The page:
Every morning the guards at the gate would run their eyes from the top of my body to the toe to make sure I was in ‘dress code’ and ‘decently dressed’. This would happen when I was trying to run to class at around 9 am because even if I were to be a minute late; I would miss out on attendance. Did I mention that the minimum attendance requirement was 85 percent, yes 85 percent? Attendance would be taken at 9 sharp and then at around 9:05, there would be a person from the administration office who would come and collect the attendance sheet. So the teachers could not be kind to you even if they wanted to. Their condition was equally worse; they had to punch in their thumb impression every morning at 9. I distinctly remember a professor getting fired because she was friendly with us. I know it is hard to believe but it did actually happen.
You were not allowed to comb your hair anywhere in campus except the washrooms. I remember once I took out a hair brush from my bag to comb my hair while I was sitting in the ivy hall to have lunch. It was very chaotic in there because the entire college had lunch break from 1 pm to 2 pm. However, to my surprise the guard emerged from the crowd whistling at me and telling me to not ‘do’ this in ‘public’. Hugging was also prohibited if it was with a person of the opposite sex. If the guards saw any girl and boy hugging on campus, they would start whistling.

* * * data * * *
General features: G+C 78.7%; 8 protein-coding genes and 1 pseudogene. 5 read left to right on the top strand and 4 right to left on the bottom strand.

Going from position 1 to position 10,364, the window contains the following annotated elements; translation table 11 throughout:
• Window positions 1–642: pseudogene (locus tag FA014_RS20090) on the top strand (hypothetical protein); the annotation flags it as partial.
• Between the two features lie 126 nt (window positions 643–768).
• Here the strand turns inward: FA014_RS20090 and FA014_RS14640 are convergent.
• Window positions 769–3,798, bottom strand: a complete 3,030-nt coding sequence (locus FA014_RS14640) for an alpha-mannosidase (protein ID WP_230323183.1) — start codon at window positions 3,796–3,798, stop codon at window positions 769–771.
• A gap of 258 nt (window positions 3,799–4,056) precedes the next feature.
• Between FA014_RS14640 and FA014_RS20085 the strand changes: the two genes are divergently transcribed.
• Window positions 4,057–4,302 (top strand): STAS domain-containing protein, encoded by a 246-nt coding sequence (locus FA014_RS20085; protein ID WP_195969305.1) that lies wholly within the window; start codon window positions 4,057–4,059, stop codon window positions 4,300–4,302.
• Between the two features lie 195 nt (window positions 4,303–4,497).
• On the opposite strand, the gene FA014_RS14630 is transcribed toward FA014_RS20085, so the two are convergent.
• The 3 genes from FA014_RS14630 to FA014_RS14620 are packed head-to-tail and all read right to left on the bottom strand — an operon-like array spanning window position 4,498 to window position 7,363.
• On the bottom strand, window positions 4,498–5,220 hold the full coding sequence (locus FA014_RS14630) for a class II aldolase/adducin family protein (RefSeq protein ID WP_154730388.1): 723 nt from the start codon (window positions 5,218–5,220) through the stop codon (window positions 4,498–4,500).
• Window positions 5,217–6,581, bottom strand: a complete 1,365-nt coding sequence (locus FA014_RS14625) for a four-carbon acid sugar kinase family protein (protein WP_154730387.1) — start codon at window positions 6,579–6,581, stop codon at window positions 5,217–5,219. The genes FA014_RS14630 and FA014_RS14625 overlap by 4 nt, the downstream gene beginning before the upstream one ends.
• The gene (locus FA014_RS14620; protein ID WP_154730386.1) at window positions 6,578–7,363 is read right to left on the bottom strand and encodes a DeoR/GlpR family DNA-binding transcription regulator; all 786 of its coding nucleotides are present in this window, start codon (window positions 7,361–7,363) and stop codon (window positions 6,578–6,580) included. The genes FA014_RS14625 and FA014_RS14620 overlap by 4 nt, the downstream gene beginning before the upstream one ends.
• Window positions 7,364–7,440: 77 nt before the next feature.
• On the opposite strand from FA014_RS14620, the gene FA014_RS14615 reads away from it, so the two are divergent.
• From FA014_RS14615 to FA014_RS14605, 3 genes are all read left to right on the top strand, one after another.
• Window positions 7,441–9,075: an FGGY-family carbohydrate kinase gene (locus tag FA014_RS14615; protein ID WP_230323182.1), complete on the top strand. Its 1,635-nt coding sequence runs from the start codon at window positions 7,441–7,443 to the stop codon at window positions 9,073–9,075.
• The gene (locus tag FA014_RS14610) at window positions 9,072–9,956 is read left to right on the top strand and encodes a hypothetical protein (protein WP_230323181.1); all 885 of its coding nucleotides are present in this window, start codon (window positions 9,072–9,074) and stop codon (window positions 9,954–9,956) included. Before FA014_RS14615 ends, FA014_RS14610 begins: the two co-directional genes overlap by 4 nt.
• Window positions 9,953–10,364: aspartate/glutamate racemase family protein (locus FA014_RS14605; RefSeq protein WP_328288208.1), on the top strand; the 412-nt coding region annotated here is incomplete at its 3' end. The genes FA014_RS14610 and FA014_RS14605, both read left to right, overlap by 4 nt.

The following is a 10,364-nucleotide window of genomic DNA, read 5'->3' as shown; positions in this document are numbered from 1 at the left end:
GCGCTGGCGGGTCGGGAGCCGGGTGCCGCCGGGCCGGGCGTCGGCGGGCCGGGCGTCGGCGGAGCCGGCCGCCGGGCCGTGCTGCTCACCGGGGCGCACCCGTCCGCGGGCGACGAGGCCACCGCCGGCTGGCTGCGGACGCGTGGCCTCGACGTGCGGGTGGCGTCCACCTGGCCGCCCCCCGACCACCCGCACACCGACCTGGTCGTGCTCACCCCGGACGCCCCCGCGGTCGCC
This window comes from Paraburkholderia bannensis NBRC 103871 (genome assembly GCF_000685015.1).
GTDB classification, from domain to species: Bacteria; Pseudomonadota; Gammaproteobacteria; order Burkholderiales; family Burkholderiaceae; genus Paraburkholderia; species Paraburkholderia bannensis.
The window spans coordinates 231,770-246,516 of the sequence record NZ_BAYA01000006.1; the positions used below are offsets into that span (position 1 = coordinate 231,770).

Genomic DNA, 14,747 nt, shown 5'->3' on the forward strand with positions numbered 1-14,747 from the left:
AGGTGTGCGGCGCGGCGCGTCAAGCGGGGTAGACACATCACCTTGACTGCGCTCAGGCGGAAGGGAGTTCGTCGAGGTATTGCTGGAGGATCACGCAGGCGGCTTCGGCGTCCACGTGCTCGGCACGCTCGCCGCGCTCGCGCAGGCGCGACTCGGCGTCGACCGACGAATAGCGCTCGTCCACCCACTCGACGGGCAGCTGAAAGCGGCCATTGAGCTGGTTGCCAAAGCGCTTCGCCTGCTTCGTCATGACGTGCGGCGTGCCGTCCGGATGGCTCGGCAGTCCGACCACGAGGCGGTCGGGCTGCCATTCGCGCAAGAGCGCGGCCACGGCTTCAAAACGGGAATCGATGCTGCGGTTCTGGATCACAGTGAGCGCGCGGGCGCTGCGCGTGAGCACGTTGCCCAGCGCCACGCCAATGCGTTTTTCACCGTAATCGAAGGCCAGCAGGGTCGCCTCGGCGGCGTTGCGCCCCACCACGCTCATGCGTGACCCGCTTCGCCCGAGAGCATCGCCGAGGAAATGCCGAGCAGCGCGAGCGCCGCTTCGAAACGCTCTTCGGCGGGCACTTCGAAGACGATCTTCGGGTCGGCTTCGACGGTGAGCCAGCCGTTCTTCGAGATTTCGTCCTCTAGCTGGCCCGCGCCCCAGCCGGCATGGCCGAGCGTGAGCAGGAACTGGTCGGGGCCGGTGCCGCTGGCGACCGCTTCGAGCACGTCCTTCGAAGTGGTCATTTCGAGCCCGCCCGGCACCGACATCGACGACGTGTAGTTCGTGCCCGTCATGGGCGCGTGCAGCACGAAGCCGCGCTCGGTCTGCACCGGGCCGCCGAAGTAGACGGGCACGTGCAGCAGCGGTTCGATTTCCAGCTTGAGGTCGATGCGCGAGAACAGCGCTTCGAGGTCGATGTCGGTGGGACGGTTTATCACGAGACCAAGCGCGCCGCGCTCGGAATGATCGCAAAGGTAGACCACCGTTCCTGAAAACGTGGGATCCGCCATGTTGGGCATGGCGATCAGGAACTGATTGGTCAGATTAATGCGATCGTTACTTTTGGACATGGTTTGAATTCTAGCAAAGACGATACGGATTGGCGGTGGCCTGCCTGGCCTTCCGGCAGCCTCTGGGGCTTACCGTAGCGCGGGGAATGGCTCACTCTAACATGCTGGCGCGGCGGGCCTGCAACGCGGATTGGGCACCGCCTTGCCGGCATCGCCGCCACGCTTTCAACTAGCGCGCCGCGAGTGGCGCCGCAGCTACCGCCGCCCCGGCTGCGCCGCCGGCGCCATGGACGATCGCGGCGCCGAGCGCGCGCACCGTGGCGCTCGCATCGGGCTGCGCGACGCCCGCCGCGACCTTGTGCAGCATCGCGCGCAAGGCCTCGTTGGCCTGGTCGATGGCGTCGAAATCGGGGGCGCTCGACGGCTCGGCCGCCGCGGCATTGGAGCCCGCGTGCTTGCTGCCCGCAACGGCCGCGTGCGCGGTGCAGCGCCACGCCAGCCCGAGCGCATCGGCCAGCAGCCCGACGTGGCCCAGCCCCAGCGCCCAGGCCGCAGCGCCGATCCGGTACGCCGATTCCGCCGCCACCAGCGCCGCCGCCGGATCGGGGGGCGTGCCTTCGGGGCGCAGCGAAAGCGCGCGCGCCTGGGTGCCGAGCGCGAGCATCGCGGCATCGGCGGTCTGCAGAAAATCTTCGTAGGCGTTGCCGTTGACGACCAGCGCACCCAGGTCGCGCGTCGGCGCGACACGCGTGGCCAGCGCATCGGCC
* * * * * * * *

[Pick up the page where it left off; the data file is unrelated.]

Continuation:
The ridiculous dress code applied even on Sundays even if you were there to just withdraw money from the ATM at the entrance or to watch a match which your class was playing with juniors, seniors or other departments.
The latest encounter that I had with these horrible rules was two years after graduating from this institute when I had gone to collect my migration certificate. I was stopped at the main gate because I was not wearing a dupatta. The guard created a scene and when I clearly told him ithat I was not a student anymore and was just here for get my migration certificate, he responded back saying that if was an ex-student I should know the ‘rules’ even better. After much argumentation, the guard called the ‘head of security’ who took out a key from his pocket and unlocked an almirah in the small room for security at the gate. This man took out two dupattas and then he stared at my bosom for 5 seconds and lifting one dupatta in his left hand said- “wear this, this matches with your kurta”. I was flabbergasted at his audacity to do that but I had to wear that damn dupatta to enter this fucked up institution and collect my migration certificate. I promised to never come back to this institution.